How to Say Pink in Different Languages

Chinese, Dutch, French, German, Greek, Irish, Italian, Japanese, Other, Portuguese, Russian, Spanish, Swedish, Welsh

Here’s how to say pink in different languages:

Chinese -  fěnhóngsè (粉紅色)

Danish - lyserød

Dutch - roze

Dutch pink tulips (roze tulpen)

Finnish - pinkki

French - rose

German – rosa

Greek – roz (ροζ)

Haitian Creole - woz

Icelandic - bleikur

Irish - bándearg

Italian – rosa

Japanese - momoiro (桃色)

Norwegian – rosa

Portuguese - rosa

Russian – rozovuĭ (розовый)

Spanish - rosa

Swedish - skär

Vietnamese - hồng

Welsh - pinc

How Do You Say Happy Birthday in Spanish?

Spanish

IF you have an amigo or amiga whose birthday is coming up, it is not a bad idea at all to learn how to say happy birthday in Spanish.

You can wish your Spanish-speaking friend happy birthday by saying feliz cumpleaños.

Feliz stands for happy. You can see this Spanish word in the English word ‘felicity’, which means intense happiness. Both have their root in Latin, from felix which means happy or fortunate.

Cumpleaños is the Spanish word for birthday. Cumple comes from the verb cumplir, which is the infinitive form and has numerous meanings, including to fulfill, to serve, to carry out and to achieve. Años literally means years. So cumpleaños is kind of like saying that a person fulfilled a year, achieved another year. What a wonderful way of expressing it!

Feliz is pronounced feh-leess. The letter ‘z’ in Spanish is always pronounced like the letter ‘s’ – always. (So Jennifer Lopez? Her last name is not pronounced Loh-pez, like a low pez dispenser. In Spanish, the accent is actually on the first syllable: Ló-pes. . . Yeah, I prefer Loh-pez, too! But now you know.)Feliz Cumpleanos on Sombrero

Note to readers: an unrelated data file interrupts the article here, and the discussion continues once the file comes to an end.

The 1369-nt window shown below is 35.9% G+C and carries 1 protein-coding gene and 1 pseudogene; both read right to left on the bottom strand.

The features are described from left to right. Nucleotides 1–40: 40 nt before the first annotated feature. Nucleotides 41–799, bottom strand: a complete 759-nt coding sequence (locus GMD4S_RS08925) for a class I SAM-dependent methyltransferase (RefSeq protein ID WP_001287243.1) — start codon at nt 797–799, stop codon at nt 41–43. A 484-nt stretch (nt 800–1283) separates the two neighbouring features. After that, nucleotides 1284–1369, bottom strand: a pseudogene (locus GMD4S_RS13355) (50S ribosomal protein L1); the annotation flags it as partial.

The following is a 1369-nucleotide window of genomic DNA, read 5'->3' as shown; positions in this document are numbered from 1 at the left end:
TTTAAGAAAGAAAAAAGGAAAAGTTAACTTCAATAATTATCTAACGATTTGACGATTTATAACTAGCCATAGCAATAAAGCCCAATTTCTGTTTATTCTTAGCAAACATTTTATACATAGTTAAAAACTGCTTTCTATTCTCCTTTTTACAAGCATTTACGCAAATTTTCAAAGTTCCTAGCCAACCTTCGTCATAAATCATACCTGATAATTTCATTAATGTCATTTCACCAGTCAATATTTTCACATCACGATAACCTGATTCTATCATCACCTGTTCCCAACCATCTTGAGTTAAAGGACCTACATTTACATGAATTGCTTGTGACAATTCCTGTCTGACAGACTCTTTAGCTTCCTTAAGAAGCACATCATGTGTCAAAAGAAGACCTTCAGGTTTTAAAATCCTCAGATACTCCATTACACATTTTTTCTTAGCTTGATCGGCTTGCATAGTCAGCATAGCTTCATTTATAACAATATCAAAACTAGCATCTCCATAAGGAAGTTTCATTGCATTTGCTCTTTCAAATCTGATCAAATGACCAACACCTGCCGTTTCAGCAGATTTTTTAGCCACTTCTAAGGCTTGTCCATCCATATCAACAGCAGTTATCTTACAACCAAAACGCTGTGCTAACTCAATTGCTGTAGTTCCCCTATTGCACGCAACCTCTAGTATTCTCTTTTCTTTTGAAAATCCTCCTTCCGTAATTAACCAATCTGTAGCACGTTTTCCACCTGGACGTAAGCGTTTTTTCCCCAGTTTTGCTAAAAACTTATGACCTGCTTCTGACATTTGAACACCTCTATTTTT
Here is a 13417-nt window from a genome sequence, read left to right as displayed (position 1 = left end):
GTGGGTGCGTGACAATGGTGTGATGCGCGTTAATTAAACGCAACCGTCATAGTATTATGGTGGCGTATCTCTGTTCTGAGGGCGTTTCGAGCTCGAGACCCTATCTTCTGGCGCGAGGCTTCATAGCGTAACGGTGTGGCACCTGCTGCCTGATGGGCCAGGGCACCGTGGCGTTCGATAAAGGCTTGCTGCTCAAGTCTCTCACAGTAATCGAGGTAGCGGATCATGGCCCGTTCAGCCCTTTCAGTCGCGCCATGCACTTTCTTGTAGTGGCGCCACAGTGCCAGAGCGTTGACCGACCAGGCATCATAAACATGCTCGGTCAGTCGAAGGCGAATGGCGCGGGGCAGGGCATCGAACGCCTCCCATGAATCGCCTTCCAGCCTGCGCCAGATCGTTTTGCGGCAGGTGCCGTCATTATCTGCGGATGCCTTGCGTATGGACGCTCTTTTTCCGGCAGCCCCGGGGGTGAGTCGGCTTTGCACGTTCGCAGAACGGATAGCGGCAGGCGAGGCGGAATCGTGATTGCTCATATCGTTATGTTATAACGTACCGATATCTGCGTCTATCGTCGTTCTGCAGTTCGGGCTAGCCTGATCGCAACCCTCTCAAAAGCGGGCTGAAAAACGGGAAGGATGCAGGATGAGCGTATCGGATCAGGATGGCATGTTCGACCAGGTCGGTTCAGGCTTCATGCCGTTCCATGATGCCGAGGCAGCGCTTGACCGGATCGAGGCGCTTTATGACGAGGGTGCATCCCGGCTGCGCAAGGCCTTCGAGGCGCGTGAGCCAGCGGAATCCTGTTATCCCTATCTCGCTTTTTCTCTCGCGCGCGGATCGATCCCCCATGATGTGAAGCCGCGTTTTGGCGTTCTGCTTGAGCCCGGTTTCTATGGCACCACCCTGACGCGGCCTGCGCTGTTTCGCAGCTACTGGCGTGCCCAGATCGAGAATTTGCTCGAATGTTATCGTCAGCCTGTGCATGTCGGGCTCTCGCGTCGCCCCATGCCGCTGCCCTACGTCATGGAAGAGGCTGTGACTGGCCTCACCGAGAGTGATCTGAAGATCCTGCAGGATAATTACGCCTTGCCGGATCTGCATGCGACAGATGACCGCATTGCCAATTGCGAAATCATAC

Cumpleaños is pronounced koom-pleh-ah-nyos.

Now that you know how to say happy birthday in Spanish, there’s just one more thing. If you choose to write it in a card, note that in Spanish an exclamatory phrase – one with an exclamation point or screamer at the end – also starts with an exclamation point. An upside down exclamation point. I love this! Then when you’re reading you know right away before getting to the first word that something exciting is coming up.

Feliz Cumpleanos on Sombrero

How to Say Black in Different Languages

Chinese, Dutch, French, German, Greek, Irish, Italian, Japanese, Other, Portuguese, Russian, Spanish, Swedish, Welsh

Here’s how to say black in different languages:

Chinese - hēi sè (黑色)

Danish - sort

Dutch - zwart

Finnish - musta

French - noir

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German - schwarz

Greek - mávro (μαύρο)

Haitian Creole - nwa

Icelandic - svartur

Irish - dubh

Italian - nero

Japanese - kuro (黒)

Norwegian - svart

Portuguese - preto

Russian - chernui (черный)

Spanish – negro

Swedish - svart

Vietnamese - đen

Welsh - du

How Do You Say I Love You in German?

German

WHILE the German language may not flow off your tongue like, say, Spanish or French might, you can nevertheless delight your fraulein by whispering sweet nothings into her ear. And what better phrase to start with than those three little words?

How do you say I love you in German?

Ich liebe dich.


Ich (pronounced ikh or ish; it varies by region) means I. Liebe (pronounced leeb-uh) means love. Dich (pronounced dikh or dish) means you.

The pronunciation ‘ikh’ is difficult to transcribe. It’s not like a hard ‘k’ sound at all, but more like a harsh exhalation with the slightest hint of ‘k’. It is similar to the way the ‘loch’ is said by someone from Scotland. Or say the English word ‘here’ or ‘huge’ – the sound of the ‘h’ when you pronounce those words is very close to the way ‘ch’ is pronounced in German.

I love you in German
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Pet names are commonly used by the majority of Germans. Now that you have learned how to say I love you in German, you can easily add a term of endearment to the foreign phrase. The one that is perhaps the most widely used is Schatz, the German word for treasure. Also popular is Mausi, which means little mouse. Others you can try are Engel (angel), Liebling (darling or beloved), Hasi (bunny), Kuschelbär (huggy bear), Süße (sweetie), Spatzi (little sparrow) and Schneckchen (little snail).

Little snail?

On second thought, maybe it’s best to keep it simple, after all! You can’t go wrong with Ich liebe dich.

For more resources on learning German, click here.